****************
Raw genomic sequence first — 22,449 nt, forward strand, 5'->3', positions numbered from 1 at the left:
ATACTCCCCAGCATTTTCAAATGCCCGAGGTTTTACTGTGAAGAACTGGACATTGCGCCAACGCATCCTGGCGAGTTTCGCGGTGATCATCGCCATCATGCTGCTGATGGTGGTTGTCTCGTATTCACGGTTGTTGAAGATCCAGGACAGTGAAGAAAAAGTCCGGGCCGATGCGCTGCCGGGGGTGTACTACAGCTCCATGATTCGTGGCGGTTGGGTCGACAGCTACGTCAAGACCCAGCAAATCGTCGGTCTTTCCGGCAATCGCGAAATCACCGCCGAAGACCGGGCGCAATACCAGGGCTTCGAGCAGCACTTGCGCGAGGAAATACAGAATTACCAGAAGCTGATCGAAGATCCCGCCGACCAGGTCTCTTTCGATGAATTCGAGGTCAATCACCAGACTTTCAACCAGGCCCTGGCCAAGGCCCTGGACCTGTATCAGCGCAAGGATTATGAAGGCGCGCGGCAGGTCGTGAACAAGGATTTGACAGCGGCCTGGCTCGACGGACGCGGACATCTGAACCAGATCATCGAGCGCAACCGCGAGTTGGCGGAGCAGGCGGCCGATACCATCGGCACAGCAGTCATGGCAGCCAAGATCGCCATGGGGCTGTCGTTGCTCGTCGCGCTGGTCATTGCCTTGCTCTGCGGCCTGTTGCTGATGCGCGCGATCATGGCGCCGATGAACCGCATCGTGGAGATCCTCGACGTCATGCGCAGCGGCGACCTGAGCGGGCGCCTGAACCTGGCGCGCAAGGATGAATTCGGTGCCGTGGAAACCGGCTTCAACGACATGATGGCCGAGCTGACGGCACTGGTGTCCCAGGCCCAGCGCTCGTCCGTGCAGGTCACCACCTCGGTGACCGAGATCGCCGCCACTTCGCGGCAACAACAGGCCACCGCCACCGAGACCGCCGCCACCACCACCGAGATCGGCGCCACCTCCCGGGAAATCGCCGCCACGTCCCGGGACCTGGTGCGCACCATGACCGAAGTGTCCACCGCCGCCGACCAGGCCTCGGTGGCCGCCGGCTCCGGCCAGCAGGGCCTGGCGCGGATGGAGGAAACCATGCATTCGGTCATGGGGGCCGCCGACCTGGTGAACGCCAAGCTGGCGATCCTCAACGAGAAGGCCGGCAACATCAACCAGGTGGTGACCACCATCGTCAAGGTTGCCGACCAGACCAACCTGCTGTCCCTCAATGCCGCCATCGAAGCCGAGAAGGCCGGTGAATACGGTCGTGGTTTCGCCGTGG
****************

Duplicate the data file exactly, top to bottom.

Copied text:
Raw genomic sequence first — 22,449 nt, forward strand, 5'->3', positions numbered from 1 at the left:
ATACTCCCCAGCATTTTCAAATGCCCGAGGTTTTACTGTGAAGAACTGGACATTGCGCCAACGCATCCTGGCGAGTTTCGCGGTGATCATCGCCATCATGCTGCTGATGGTGGTTGTCTCGTATTCACGGTTGTTGAAGATCCAGGACAGTGAAGAAAAAGTCCGGGCCGATGCGCTGCCGGGGGTGTACTACAGCTCCATGATTCGTGGCGGTTGGGTCGACAGCTACGTCAAGACCCAGCAAATCGTCGGTCTTTCCGGCAATCGCGAAATCACCGCCGAAGACCGGGCGCAATACCAGGGCTTCGAGCAGCACTTGCGCGAGGAAATACAGAATTACCAGAAGCTGATCGAAGATCCCGCCGACCAGGTCTCTTTCGATGAATTCGAGGTCAATCACCAGACTTTCAACCAGGCCCTGGCCAAGGCCCTGGACCTGTATCAGCGCAAGGATTATGAAGGCGCGCGGCAGGTCGTGAACAAGGATTTGACAGCGGCCTGGCTCGACGGACGCGGACATCTGAACCAGATCATCGAGCGCAACCGCGAGTTGGCGGAGCAGGCGGCCGATACCATCGGCACAGCAGTCATGGCAGCCAAGATCGCCATGGGGCTGTCGTTGCTCGTCGCGCTGGTCATTGCCTTGCTCTGCGGCCTGTTGCTGATGCGCGCGATCATGGCGCCGATGAACCGCATCGTGGAGATCCTCGACGTCATGCGCAGCGGCGACCTGAGCGGGCGCCTGAACCTGGCGCGCAAGGATGAATTCGGTGCCGTGGAAACCGGCTTCAACGACATGATGGCCGAGCTGACGGCACTGGTGTCCCAGGCCCAGCGCTCGTCCGTGCAGGTCACCACCTCGGTGACCGAGATCGCCGCCACTTCGCGGCAACAACAGGCCACCGCCACCGAGACCGCCGCCACCACCACCGAGATCGGCGCCACCTCCCGGGAAATCGCCGCCACGTCCCGGGACCTGGTGCGCACCATGACCGAAGTGTCCACCGCCGCCGACCAGGCCTCGGTGGCCGCCGGCTCCGGCCAGCAGGGCCTGGCGCGGATGGAGGAAACCATGCATTCGGTCATGGGGGCCGCCGACCTGGTGAACGCCAAGCTGGCGATCCTCAACGAGAAGGCCGGCAACATCAACCAGGTGGTGACCACCATCGTCAAGGTTGCCGACCAGACCAACCTGCTGTCCCTCAATGCCGCCATCGAAGCCGAGAAGGCCGGTGAATACGGTCGTGGTTTCGCCGTGG